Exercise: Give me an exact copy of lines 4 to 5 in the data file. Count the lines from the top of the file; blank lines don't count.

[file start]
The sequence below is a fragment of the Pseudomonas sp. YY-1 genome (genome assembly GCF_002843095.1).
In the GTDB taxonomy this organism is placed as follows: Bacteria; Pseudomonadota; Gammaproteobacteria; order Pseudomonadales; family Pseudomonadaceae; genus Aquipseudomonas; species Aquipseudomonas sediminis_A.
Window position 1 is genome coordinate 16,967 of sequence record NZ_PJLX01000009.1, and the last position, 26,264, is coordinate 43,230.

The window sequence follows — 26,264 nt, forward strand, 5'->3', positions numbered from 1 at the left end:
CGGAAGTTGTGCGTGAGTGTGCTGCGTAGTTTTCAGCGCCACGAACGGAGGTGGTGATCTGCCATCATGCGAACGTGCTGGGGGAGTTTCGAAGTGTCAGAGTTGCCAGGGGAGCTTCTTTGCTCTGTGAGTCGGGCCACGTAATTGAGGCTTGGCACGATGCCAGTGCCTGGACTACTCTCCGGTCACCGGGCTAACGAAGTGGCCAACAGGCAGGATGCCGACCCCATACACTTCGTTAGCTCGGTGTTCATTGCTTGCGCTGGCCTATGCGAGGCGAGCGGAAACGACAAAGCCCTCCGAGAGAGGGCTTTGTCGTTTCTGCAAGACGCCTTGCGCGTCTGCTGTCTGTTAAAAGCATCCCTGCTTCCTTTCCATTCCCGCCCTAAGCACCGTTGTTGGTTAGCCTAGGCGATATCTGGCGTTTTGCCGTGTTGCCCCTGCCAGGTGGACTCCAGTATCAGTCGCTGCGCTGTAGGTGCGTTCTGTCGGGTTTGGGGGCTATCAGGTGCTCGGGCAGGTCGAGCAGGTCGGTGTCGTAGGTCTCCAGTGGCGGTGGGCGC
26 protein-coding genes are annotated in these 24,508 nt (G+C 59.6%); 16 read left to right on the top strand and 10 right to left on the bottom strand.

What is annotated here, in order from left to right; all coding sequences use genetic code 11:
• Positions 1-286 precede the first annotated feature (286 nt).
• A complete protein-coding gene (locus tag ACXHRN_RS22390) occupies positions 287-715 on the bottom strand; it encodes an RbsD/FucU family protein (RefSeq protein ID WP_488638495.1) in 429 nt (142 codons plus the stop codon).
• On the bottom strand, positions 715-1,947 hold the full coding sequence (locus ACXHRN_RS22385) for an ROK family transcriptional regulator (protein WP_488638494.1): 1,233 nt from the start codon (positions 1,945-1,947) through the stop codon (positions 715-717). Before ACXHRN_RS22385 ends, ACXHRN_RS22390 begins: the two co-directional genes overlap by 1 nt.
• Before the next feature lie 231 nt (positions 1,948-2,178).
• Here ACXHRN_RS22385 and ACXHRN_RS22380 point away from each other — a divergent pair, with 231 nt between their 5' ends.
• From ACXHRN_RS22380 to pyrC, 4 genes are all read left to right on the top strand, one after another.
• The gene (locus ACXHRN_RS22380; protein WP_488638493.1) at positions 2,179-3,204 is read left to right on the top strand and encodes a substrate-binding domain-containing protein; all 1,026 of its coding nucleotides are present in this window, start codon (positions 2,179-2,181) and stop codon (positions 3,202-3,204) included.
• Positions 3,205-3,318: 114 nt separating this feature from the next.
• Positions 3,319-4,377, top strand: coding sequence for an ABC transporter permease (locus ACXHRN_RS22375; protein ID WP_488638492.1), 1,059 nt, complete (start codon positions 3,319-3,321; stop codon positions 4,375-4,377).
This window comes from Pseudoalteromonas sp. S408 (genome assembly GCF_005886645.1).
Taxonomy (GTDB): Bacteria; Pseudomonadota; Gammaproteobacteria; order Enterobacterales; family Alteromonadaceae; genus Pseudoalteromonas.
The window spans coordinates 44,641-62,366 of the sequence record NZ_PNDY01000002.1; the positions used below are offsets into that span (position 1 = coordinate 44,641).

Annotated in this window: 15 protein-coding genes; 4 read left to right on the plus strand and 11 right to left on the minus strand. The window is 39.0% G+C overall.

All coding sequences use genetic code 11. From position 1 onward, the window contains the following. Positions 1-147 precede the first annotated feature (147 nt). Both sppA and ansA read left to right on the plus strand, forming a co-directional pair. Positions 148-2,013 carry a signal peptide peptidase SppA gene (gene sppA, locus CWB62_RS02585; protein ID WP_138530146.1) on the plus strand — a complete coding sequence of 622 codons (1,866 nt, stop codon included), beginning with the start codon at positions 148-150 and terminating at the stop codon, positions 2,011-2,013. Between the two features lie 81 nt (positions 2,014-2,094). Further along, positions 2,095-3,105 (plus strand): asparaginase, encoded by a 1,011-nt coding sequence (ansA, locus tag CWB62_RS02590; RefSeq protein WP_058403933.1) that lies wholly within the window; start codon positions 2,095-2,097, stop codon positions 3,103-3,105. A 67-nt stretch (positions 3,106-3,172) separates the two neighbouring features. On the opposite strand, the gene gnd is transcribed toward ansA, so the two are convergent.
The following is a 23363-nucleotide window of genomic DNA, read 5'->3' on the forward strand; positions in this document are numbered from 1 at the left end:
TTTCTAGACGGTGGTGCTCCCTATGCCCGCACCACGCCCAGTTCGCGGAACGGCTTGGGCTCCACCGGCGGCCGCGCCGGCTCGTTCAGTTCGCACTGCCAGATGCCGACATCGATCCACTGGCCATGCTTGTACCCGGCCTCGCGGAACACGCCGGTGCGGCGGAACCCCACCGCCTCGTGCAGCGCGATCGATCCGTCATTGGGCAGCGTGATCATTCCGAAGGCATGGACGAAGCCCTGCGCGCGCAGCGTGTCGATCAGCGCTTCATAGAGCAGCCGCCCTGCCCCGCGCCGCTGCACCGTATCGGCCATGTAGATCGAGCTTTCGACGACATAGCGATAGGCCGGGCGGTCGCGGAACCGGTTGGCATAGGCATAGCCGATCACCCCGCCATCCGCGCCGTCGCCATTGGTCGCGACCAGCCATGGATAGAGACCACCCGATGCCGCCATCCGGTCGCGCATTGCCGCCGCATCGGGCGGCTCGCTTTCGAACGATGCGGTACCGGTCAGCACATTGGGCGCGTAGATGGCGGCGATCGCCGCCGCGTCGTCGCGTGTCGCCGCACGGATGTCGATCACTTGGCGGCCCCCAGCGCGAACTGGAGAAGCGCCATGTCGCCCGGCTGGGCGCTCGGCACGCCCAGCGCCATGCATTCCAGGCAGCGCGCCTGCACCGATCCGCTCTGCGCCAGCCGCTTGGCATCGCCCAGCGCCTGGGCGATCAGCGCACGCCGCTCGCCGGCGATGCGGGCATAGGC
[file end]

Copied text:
The window sequence follows — 26,264 nt, forward strand, 5'->3', positions numbered from 1 at the left end:
CGGAAGTTGTGCGTGAGTGTGCTGCGTAGTTTTCAGCGCCACGAACGGAGGTGGTGATCTGCCATCATGCGAACGTGCTGGGGGAGTTTCGAAGTGTCAGAGTTGCCAGGGGAGCTTCTTTGCTCTGTGAGTCGGGCCACGTAATTGAGGCTTGGCACGATGCCAGTGCCTGGACTACTCTCCGGTCACCGGGCTAACGAAGTGGCCAACAGGCAGGATGCCGACCCCATACACTTCGTTAGCTCGGTGTTCATTGCTTGCGCTGGCCTATGCGAGGCGAGCGGAAACGACAAAGCCCTCCGAGAGAGGGCTTTGTCGTTTCTGCAAGACGCCTTGCGCGTCTGCTGTCTGTTAAAAGCATCCCTGCTTCCTTTCCATTCCCGCCCTAAGCACCGTTGTTGGTTAGCCTAGGCGATATCTGGCGTTTTGCCGTGTTGCCCCTGCCAGGTGGACTCCAGTATCAGTCGCTGCGCTGTAGGTGCGTTCTGTCGGGTTTGGGGGCTATCAGGTGCTCGGGCAGGTCGAGCAGGTCGGTGTCGTAGGTCTCCAGTGGCGGTGGGCGC